Gallery Page 4 of 30
Christian Heritage
The historical roots of each Christian denomination in Kentish along with approximately 140 people are depicted in this mural. The mural shows the arrival of the first Methodist clergyman in 1860, the Christian Brethren evangelists meeting in farmers’ barns and the building of the Anglican and Salvation Army Churches.

We also see the huge crowds that came to respond to Joseph Lyons (later to become Prime Minister) as he appealed for funds to build the Catholic Church and the spectacular fire which gutted the Baptist Tabernacle in 1930. The mural includes an impression of the many who have left for overseas in mission fields.
Painted in 1988 by: Cheyne Purdue
Location: Pioneer Crescent, Sheffield Size: 12m x 2.4m
© Sheffield Inc    
An Apple for the Teacher

Sheffield’s first school opened in 1867 in the Union Chapel. On Sundays the building was used as a chapel. Sheffield’s oldest remaining building, nowadays is used for a homemade icecream shop.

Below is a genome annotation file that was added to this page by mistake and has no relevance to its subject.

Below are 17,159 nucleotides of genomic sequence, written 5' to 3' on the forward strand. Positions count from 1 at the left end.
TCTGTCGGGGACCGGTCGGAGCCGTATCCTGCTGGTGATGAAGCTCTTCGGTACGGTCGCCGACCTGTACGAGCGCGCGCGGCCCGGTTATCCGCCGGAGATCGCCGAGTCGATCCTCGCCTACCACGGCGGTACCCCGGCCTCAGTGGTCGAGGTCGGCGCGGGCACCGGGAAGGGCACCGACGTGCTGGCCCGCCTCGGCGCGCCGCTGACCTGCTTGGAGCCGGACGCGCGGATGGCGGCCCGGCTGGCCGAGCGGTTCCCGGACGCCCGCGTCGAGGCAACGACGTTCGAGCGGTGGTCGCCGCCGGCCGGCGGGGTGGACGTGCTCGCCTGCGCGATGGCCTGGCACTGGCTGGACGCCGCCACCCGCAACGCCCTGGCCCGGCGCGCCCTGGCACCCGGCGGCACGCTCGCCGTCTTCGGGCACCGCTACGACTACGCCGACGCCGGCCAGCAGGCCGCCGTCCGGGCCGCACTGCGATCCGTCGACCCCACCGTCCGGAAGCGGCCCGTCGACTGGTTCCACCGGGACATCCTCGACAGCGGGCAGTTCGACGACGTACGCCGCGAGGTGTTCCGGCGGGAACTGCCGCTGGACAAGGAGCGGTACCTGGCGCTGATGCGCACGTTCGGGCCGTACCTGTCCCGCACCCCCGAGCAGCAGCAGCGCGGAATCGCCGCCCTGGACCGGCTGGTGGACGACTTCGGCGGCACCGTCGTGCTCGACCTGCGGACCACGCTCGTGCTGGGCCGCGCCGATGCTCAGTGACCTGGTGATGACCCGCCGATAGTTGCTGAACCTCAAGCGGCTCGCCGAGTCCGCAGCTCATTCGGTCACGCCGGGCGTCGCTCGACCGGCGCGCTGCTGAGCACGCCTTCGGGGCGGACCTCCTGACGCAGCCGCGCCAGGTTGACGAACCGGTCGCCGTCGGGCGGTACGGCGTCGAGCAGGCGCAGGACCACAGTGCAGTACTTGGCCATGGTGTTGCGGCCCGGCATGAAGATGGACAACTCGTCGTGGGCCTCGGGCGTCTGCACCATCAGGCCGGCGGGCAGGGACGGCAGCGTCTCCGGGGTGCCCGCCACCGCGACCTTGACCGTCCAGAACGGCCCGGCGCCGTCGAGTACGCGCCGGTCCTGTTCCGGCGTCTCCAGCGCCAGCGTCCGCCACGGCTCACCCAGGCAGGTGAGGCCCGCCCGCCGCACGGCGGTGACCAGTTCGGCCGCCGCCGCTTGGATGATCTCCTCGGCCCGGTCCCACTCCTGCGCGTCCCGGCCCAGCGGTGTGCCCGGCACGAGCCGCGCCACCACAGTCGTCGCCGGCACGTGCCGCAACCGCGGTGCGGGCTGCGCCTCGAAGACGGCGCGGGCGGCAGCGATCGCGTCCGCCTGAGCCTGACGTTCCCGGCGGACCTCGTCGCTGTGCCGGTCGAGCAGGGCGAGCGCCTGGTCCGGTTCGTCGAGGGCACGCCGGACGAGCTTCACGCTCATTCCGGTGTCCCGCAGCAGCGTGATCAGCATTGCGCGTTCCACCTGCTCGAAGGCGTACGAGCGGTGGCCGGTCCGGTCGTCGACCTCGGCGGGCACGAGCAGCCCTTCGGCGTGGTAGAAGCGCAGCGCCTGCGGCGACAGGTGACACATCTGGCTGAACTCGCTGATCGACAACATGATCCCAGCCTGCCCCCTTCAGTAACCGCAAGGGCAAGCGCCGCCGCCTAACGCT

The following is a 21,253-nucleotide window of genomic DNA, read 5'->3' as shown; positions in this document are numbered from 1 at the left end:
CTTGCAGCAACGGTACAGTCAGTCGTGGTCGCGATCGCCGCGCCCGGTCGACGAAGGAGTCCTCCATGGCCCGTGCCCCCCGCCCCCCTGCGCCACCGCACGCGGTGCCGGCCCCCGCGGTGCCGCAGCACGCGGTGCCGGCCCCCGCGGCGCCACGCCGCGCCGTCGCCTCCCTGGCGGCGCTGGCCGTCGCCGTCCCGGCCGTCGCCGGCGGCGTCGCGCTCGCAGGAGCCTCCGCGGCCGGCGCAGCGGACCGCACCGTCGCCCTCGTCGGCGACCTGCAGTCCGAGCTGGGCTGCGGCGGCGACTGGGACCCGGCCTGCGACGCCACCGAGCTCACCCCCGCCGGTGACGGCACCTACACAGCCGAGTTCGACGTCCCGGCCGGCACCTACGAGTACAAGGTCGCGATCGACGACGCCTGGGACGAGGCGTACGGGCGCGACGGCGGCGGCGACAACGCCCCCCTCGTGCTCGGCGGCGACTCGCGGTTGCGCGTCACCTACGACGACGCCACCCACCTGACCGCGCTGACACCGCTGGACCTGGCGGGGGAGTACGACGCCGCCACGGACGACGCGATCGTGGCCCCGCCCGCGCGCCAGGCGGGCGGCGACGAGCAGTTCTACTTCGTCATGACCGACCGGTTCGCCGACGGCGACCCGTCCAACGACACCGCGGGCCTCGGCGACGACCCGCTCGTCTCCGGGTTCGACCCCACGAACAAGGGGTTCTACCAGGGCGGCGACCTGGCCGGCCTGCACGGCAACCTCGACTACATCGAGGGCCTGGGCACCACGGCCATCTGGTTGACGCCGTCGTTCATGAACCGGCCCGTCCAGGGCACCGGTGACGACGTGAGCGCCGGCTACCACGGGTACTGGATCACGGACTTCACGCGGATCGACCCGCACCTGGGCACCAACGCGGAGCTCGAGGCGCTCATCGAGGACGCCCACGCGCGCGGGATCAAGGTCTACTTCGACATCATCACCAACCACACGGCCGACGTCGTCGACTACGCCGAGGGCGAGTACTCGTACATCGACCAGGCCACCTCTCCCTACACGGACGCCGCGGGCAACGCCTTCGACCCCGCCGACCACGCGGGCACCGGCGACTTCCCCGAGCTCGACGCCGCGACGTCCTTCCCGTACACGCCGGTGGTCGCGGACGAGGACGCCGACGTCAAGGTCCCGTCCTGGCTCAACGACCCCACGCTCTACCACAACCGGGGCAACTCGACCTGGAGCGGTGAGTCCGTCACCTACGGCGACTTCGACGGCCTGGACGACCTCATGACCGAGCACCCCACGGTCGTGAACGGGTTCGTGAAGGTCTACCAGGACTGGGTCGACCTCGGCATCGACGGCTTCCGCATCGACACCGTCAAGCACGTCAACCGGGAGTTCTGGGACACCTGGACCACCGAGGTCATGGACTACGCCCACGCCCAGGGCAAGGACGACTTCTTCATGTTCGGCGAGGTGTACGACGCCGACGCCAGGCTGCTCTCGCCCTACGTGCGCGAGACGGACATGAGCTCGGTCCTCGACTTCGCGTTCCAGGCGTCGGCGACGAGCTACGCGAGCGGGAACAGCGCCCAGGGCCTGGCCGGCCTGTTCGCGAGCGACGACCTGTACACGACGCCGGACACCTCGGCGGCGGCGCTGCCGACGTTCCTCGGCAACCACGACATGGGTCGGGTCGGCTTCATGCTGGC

The first headmaster, Thomas Pullen, was a strict man and a leading figure in his church. His wife assisted him as monitor. They ran a farm at Barrington and every day walked the five miles (8km) trek, to and from Sheffield.

Painted in 1996 by: John Lendis
Location: 83 Main Street, Sheffield
Size: 6m x 3m
© Sheffield Inc
Chinese Shopkeeper
In the 1930’s, Tom Lee rented the Union Chapel. He lived in the building and stabled his horse at the rear.

Tom was a Chinese hawker who not only had a shop at the front of the building but also would load his cart with goods and travel about Kentish peddling his wares.

The local children tormented him, nicknaming him “Mee Ching Ling”, running into his shop to ring the bell and hanging onto his cart as he set off down the main road.
Painted in 1995 by: John Lendis
Location: 83 Main Street, Sheffield
Size: 5m x 3m
© Sheffield Inc